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As impeachment proceedings ratchet up the partisan tension in Washington, there’s still hope progress can be made on the pressing problems of the day. It appears Republicans and Democrats are coming together on one issue that seemed intractable not long ago: climate change.

In the Senate, Republican Mike Braun, of Indiana, is teaming up with Delaware Democrat Chris Coons to form the bipartisan Climate Solutions Caucus.

The Senate group complements the bipartisan Climate Solutions Caucus in the House that was established in 2016. It became a judgment-free zone where members of both parties could come together for serious discussions about solving climate change. There are bipartisan climate bills in the House, thanks in no small part to the collaborative atmosphere the caucus created.

A bipartisan approach to solving climate change is essential, because passing legislation requires buy-in from both sides of the aisle. Regardless of which party controls Congress and the White House, political winds shift, and policies with broad support will withstand those shifts.

Republicans and Democrats seek common ground on climate change because public opinion has reached a tipping point that cannot be ignored. A CBS News poll last month found two-thirds of Americans view climate change as a crisis or serious problem, and a majority want immediate action.

Overwhelming majorities of younger GOP voters regard climate change as a serious threat, too: 77 percent of them said so in a survey by Ipsos and Newsy this fall.

It’s not just polling motivating Congress — it’s citizens. Volunteers with Citizens’ Climate Lobby are carrying a clear message to their representatives: “Make climate a bridge issue, not a wedge issue.” CCL volunteers have held 1,131 meetings with congressional offices so far this year to bring the parties together on climate change.

Now that we have Republicans and Democrats talking to each other about climate solutions, what major climate legislation will they support together?

A price on carbon offers promising common ground. Thousands of U.S. economists support carbon pricing as an effective tool to reduce emissions quickly. Newsweek recently surveyed 300 multinational corporations and found 95 percent favor mandatory carbon pricing. And according to Luntz Global, carbon pricing that includes a revenue return to Americans, has four to one support among all voters.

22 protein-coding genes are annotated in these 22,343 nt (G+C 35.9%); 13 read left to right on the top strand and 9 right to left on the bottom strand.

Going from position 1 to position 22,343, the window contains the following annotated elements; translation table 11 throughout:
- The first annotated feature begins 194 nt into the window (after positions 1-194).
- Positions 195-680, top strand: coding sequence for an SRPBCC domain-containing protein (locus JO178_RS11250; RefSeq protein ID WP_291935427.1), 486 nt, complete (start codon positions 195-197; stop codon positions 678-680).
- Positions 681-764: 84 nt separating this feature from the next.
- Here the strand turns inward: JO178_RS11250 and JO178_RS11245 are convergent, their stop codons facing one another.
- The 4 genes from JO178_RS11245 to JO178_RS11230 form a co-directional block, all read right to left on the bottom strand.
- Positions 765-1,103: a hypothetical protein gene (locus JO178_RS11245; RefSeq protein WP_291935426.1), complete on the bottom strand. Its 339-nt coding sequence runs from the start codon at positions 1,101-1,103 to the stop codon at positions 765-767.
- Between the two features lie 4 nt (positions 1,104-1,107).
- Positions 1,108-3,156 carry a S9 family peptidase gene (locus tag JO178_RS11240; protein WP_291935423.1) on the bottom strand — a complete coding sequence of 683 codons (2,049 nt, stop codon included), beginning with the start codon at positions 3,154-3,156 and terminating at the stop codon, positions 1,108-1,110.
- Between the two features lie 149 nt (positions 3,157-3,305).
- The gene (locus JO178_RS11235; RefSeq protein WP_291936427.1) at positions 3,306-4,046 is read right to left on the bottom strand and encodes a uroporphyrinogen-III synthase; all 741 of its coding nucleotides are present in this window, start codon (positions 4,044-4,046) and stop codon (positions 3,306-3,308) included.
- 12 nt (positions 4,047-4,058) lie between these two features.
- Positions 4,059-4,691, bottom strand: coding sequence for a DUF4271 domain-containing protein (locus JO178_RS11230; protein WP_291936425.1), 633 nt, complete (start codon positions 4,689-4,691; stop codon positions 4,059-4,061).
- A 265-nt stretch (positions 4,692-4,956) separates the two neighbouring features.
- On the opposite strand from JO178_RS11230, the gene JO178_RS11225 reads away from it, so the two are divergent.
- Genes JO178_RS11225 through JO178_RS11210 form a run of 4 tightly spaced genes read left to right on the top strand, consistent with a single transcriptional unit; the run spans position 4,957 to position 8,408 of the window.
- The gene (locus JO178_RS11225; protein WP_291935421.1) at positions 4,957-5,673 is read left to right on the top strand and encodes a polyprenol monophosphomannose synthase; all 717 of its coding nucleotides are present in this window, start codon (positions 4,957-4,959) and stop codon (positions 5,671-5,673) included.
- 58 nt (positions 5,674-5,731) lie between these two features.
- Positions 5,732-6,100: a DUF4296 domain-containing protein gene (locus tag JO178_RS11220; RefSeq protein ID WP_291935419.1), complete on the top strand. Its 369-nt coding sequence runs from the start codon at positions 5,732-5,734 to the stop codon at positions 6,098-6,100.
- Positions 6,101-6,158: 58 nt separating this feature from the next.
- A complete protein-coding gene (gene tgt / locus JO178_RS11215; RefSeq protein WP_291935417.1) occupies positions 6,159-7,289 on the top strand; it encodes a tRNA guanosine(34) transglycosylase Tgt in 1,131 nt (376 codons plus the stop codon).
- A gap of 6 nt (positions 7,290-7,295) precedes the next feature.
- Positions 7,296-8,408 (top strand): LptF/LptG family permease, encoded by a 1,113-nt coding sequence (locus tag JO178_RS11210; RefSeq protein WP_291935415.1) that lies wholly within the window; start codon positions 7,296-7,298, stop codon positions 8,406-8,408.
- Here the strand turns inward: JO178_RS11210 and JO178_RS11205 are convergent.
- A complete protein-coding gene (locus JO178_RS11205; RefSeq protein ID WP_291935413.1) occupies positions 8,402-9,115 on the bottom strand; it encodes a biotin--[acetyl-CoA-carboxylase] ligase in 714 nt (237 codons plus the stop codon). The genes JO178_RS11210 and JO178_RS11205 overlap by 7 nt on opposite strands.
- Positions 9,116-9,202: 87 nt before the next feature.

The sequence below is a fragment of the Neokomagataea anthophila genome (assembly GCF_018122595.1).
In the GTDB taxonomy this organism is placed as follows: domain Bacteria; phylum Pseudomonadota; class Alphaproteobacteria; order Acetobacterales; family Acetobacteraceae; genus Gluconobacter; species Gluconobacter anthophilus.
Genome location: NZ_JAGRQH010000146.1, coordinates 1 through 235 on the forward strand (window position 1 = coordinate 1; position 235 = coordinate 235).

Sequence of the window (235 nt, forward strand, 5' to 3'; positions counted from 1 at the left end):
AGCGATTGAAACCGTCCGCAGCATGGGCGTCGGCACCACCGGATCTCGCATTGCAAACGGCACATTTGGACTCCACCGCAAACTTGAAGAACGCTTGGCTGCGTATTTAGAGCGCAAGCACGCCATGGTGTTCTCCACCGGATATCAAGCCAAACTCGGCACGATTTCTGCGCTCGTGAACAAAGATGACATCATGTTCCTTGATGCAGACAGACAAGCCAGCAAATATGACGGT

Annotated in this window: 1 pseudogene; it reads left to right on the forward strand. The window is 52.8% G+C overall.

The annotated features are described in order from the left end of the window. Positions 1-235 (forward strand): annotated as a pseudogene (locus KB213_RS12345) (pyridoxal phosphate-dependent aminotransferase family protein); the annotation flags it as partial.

This year, four carbon pricing bills have been introduced with bipartisan sponsorship.

Of the four, the Energy Innovation and Carbon Dividend Act (H.R. 763) has attracted the most support, with 68 House members now signed on, including Republican Francis Rooney, of Florida. This legislation would initiate a fee of $15 per metric ton of carbon, rising by $10 per ton each year. All revenue would be paid out equally to every household. In 10 years, a family of four would receive an annual “carbon dividend” of about $3,500. Resources for the Future estimates this policy would reduce carbon emissions 47 percent by 2030. The bill targets 90 percent reductions by 2050.

Local residents have expressed their climate concern by writing letters and making frequent calls to Congress. They have also submitted letters to the editor, held outreach events and met in Washington, D.C., with the staff of our members of Congress.

Despite the current hyper-partisan atmosphere, elected officials are realizing that climate change is one area where differences must be set aside for the good of our nation and the world. Not only are they realizing it, but they’re starting to act on it.

Mark Reynolds is executive director of Citizens’ Climate Lobby. Jeff Holzem is the Jefferson City Citizens’ Climate Education/Lobby group leader.

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